Creating a 90-day plan is a good way to ensure a positive review from your supervisor during the first three months on the job. It’s also vital to keeping your job for a longer period of time, as many employers use the first few months as a probationary period for new employees.
How can you determine what to include in your plan? Learn more about the position and organization by doing the following:
Look at the information given to you during the hiring process. These documents and notes should describe the key tasks and objectives of the position. Compare this information with the job description to determine at least three key objectives to include in your 90-day plan.
Meet with your boss to determine projects and tasks. She likely already has several important assignments for you to get started on. Take careful notes about each task and ask any questions that come to mind during the meeting to show you’re thinking critically about each assignment. Determine proper deadlines and how the project will be deemed successful.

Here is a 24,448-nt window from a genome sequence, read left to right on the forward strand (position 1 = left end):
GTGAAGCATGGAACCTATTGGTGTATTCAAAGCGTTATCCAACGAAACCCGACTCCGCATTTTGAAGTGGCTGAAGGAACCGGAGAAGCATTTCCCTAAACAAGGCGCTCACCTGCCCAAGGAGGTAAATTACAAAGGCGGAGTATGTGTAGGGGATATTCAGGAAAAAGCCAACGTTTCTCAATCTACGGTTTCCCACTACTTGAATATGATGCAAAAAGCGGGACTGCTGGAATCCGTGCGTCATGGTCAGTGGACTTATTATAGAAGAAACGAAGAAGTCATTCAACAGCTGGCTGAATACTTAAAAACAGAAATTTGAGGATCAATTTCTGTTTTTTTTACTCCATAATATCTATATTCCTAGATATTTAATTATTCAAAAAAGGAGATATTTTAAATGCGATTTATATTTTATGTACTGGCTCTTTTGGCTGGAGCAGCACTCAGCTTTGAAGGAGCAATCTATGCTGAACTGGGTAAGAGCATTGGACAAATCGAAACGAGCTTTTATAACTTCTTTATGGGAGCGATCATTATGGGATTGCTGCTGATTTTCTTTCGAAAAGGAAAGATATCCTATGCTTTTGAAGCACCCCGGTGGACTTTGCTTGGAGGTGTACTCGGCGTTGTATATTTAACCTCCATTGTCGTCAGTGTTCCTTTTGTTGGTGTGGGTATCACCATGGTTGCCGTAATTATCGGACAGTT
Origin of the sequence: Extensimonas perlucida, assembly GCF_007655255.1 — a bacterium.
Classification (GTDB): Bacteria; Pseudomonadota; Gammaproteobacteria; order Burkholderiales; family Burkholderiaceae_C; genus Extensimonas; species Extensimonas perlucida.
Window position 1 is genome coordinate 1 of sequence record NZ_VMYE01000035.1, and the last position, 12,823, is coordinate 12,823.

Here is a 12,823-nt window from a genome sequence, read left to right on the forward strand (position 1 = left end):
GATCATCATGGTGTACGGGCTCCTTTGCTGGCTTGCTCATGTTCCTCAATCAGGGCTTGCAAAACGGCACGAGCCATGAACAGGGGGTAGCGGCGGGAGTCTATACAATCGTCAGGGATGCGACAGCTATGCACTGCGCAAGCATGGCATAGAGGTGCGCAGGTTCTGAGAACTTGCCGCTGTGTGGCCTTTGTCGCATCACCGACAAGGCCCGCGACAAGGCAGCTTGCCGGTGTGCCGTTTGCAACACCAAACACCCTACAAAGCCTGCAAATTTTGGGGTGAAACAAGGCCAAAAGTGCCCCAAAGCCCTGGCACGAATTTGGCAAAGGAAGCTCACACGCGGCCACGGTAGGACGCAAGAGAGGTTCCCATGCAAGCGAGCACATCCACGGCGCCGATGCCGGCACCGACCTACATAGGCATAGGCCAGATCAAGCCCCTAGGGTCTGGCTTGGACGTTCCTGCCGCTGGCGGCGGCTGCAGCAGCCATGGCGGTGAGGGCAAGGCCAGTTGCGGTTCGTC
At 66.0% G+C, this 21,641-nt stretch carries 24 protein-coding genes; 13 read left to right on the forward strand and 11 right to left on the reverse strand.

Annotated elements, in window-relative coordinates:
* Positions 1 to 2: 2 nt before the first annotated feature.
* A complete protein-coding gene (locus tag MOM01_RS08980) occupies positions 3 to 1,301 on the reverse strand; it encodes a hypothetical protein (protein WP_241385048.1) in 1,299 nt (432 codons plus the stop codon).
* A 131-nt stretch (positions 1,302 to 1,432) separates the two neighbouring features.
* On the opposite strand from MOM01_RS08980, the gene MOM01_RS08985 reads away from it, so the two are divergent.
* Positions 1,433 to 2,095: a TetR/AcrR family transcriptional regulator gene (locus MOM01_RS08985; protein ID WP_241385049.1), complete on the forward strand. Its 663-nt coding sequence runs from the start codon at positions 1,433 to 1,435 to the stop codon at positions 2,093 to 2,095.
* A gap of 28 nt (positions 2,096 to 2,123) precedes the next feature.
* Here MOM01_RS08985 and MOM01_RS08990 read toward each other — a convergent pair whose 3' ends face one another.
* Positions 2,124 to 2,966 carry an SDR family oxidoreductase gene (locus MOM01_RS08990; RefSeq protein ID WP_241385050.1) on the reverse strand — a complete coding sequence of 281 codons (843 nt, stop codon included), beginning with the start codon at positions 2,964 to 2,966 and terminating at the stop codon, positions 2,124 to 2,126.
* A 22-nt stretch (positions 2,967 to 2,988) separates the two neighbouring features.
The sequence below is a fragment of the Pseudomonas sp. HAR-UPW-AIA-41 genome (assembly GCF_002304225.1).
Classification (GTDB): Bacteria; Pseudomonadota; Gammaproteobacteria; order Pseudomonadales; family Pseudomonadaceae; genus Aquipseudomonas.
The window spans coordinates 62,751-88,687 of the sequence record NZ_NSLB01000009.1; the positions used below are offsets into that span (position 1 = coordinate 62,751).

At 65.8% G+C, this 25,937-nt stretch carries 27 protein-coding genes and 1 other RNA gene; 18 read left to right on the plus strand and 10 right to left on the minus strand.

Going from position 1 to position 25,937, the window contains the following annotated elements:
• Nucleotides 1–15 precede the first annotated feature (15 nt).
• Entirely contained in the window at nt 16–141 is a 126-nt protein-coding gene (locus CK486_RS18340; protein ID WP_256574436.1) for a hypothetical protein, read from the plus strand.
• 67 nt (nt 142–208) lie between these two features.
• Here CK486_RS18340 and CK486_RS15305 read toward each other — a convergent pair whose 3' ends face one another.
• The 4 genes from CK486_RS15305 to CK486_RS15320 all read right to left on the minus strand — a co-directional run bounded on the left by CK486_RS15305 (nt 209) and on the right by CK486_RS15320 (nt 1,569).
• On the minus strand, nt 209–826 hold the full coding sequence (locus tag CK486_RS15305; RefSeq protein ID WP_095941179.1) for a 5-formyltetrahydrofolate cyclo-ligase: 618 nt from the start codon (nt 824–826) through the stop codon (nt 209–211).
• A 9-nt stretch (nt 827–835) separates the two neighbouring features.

Also, ask about the organization’s formal review process. If there isn’t one, suggest meeting in the next few months to get feedback on your performance.
Sit down with other members of the team. Get to know the people you’ll be collaborating with on a regular basis. If their role is similar to yours, ask them what challenges they’ve faced in their job and how you can minimize those challenges. Ask them how your role supports theirs (and vice versa) and what they expect of you on a regular basis.
Learn as much as possible about the organization. Read through company biographies, past annual reports, news stories, and press releases to learn as much as you can during the first three months on the job. This will help you better understand the culture, history, and structure of the organization. It can also aid in creating a comprehensive and impressive 90-day plan.
Keep in mind the “bigger picture.” Although the plan you’re creating is focused on your first 90 days, it might make sense to extend it beyond the first few months once you’ve accomplished key tasks. During your research and in-person meetings with your manager, think about what you’d also like to accomplish during the first six months or year at this new position.
Creating a 90-day plan can help keep you focused on accomplishing big things at your new job. Your supervisor will certainly be impressed by your initiative and drive—and your co-workers likely will be, too.
What else should job seekers include in a 90-day plan?
Heather R. Huhman is a career expert, experienced hiring manager, and founder & president of Come Recommended, a content marketing consultancy for organizations with products that target job seekers and employers. She is also the author of #ENTRYLEVELtweet: Taking Your Career from Classroom to Cubicle (2010) and writes career and recruiting advice for numerous outlets.